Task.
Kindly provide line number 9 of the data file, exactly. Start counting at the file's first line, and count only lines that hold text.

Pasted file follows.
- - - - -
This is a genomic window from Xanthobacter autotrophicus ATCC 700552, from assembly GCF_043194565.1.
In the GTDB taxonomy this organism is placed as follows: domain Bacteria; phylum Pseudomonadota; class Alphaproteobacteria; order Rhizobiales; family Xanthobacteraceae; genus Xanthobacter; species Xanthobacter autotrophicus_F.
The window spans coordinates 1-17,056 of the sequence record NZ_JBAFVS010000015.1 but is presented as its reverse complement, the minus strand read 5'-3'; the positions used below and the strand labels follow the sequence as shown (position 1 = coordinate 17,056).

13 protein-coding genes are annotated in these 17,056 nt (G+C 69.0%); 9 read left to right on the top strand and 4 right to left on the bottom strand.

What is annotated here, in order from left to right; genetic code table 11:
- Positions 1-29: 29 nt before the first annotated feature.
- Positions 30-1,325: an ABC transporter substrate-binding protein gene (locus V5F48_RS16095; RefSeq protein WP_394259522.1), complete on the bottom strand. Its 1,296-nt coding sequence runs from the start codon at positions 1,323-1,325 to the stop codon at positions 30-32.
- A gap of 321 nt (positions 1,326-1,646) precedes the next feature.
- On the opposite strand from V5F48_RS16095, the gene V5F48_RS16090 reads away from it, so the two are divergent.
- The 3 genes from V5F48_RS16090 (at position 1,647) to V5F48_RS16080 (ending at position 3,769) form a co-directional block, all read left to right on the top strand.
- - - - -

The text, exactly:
- On the opposite strand from V5F48_RS16095, the gene V5F48_RS16090 reads away from it, so the two are divergent.